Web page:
Bhopal, Madhya Pradesh: Around 40 years ago, Panchubhai was 53 when she landed in a small village in Madhya Pradesh accidentally after a local saved her from a bee attack. Separated from her family, she lived with the villagers over the past four decades and developed a bond with the locals, who did not understand her native language – Marathi. Last week, when she reunited with her family from Maharashtra, a large group of men and women gathered to give her a tearful send-off.
A video shows women from the Damoh district’s Kota tala village weeping as they say a tearful goodbye to the 93-year-old woman, better known as “Mausi (aunt)” to them. Panchubai is seen sitting in a red car.
The locals were overwhelmed and many of them wept inconsolably when Prithvi Kumar Shingle, her grandson, came from Nagpur to take her back home on Thursday amid coronavirus lockdown.
93 years old Panchu Bai in MP, reunited with her family in Vidarbha after ” #lockdown googling, she was living with a Muslim family in Damoh.They wept inconsolably when her grandson drove her home @ndtv@ndtvindia@sohitmishra99@RajputAditi@sanket#HappyFathersDay2020pic.twitter.com/tQb0p1xDge
— Anurag Dwary (@Anurag_Dwary) June 21, 2020
Last month, she was sitting with the elder son of Noor Khan, the man who had saved Panchubai 40 years ago, when she murmured something in Marathi. She had become a member of the family after Noor Khan brought her home in the 1980s.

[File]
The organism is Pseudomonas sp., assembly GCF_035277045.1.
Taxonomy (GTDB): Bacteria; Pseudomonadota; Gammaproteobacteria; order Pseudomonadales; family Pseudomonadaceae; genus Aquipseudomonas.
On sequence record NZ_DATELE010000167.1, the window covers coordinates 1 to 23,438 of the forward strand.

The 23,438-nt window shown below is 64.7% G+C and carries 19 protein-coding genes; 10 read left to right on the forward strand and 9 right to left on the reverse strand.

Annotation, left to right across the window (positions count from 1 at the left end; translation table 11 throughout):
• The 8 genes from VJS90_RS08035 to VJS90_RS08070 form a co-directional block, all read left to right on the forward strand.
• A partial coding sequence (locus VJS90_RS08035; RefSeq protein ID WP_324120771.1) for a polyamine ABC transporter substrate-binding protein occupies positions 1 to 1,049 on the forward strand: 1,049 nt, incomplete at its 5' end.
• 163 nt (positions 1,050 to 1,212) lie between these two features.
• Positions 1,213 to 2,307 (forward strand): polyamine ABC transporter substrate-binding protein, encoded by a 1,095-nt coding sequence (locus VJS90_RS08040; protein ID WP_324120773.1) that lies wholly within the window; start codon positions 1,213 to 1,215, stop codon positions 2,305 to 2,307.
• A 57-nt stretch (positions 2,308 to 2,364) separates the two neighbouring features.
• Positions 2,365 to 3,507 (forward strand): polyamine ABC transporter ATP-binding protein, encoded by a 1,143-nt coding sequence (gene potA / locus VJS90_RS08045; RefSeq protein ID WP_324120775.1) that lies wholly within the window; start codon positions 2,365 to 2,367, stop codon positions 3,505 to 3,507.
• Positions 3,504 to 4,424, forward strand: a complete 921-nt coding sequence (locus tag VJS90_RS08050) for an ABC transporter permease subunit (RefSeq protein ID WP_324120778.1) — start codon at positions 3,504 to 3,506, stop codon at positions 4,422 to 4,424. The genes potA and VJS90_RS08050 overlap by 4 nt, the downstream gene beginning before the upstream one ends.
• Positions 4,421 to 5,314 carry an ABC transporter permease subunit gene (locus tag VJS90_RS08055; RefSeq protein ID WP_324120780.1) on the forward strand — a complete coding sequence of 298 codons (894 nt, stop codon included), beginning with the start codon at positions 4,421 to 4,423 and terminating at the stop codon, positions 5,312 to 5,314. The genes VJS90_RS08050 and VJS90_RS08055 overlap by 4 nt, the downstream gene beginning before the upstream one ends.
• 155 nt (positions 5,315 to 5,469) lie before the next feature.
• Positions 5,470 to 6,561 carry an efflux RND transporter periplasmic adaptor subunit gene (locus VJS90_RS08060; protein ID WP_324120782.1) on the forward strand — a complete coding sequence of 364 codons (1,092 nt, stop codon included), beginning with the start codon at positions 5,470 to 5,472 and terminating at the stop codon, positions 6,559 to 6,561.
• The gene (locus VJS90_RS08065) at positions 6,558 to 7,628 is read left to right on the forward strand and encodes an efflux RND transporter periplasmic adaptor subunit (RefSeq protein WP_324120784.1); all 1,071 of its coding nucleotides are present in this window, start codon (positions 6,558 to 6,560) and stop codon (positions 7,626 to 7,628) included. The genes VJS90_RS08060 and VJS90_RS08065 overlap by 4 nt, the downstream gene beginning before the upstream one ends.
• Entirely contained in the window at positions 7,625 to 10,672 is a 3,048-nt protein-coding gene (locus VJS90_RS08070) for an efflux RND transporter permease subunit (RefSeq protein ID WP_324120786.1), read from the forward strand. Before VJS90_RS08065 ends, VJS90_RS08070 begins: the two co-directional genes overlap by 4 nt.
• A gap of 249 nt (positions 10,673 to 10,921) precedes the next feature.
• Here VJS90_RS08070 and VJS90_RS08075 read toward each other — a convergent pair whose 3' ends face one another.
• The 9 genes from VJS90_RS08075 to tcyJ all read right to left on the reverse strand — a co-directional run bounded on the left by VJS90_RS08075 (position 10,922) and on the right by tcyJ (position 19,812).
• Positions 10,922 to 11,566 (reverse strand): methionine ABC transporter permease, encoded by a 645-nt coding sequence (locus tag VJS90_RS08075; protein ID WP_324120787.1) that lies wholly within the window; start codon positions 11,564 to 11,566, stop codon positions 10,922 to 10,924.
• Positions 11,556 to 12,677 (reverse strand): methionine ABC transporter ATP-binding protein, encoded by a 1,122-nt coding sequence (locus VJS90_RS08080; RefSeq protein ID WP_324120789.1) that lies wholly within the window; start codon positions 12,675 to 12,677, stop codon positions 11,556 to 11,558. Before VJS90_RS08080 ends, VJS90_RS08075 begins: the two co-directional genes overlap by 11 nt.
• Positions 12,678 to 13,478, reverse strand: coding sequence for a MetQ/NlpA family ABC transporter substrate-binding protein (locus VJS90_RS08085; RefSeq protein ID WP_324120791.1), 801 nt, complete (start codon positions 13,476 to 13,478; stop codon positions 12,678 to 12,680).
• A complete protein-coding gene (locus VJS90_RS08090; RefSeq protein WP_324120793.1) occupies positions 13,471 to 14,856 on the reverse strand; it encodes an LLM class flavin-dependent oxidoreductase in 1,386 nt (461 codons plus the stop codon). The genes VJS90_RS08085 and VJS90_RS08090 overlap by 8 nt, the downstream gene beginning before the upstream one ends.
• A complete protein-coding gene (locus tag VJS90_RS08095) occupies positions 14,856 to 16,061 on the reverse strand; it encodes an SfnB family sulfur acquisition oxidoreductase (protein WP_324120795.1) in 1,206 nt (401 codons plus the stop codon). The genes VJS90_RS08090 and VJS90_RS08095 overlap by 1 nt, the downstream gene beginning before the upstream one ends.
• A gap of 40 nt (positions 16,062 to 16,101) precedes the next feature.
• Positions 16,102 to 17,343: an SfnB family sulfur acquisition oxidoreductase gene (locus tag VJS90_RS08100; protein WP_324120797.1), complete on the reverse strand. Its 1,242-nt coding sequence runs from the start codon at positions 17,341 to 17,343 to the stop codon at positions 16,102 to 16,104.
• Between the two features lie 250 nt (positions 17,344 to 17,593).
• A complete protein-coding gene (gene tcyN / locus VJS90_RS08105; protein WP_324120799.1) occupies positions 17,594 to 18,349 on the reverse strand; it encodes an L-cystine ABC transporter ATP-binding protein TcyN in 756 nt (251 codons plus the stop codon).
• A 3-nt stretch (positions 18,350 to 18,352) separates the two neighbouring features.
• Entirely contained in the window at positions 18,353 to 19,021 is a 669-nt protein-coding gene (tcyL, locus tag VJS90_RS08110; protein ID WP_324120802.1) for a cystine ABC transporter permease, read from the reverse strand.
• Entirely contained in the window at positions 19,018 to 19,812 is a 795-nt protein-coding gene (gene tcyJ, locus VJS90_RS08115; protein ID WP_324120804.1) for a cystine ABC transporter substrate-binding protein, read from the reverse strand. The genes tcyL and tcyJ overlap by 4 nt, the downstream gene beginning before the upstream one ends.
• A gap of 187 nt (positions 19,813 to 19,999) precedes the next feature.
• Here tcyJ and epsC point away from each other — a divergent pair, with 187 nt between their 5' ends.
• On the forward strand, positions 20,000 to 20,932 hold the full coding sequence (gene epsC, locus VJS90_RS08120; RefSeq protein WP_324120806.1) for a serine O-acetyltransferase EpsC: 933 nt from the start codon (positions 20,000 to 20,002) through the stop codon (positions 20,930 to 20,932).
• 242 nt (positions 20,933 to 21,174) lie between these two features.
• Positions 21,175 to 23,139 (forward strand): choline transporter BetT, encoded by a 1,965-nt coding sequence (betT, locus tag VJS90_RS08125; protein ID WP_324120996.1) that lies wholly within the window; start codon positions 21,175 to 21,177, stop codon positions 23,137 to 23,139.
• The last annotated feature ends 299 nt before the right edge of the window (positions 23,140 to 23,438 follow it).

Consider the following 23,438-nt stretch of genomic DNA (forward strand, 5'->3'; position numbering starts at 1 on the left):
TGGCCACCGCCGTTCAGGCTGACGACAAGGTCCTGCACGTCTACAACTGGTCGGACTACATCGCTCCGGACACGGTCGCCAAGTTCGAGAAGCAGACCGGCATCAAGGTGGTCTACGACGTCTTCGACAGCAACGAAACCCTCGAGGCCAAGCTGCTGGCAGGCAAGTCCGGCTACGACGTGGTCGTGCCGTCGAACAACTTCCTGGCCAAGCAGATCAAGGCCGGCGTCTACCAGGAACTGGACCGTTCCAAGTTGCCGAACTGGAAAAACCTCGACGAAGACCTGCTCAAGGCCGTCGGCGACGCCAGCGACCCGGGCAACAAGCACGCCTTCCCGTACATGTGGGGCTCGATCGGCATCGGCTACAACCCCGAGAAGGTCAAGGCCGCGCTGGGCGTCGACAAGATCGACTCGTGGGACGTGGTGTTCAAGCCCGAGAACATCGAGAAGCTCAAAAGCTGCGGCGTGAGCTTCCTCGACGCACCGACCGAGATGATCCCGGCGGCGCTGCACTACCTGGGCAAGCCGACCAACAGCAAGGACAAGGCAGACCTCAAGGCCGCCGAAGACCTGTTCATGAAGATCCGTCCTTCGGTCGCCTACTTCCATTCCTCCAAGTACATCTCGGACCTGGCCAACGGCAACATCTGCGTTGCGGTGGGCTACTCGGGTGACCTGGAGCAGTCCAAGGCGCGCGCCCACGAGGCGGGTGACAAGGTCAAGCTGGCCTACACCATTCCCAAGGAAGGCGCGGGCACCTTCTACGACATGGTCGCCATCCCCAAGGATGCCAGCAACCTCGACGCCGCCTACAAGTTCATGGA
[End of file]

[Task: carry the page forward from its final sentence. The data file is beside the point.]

He died in 2007 but the entire family was deeply attached to Panchubai, who was treated no less than a “grandmother”, according to them.
Israr, Noor Khan’s son, on May 3 was browsing on his mobile phone when he asked Panchubai about past, name of her village, as he tried to help her find her roots.
“Khanjnama”, “Pathrot”, she whispered and Israr typed both the words on Google. Pathrot turned out to be her native village. He contacted a villager.
Israr sent her pictures to them using WhatsApp and her family was located within a few hours.
“The villagers are crying, we are crying but they (Panchu bai’s family) are refusing to send her back but now that his family traced her, they also want to be with her. It’s good for her that she finally can meet with her grandchildren,” said Israr.
Prithvi Kumar Shingle who drove his 93-year-old grandmother to Nagpur was surprised to see the affection of the villagers. He was not even born when her grandmother who was taken for treatment in Nagpur disappeared. 40 years later, it’s still not clear how she reached Damoh.
“I am going with her, I am happy that we got this opportunity and really happy how the villagers took care of her,” he said.
Bidding goodbye to Panchubhai for villagers was not easy. Dressed in a new sari last Thursday, as she sat in the car, one woman was seen hugging her. Another local put a garland and burst into tears as”Mausi”, who had been part of their lives for four decades, set off for a new journey.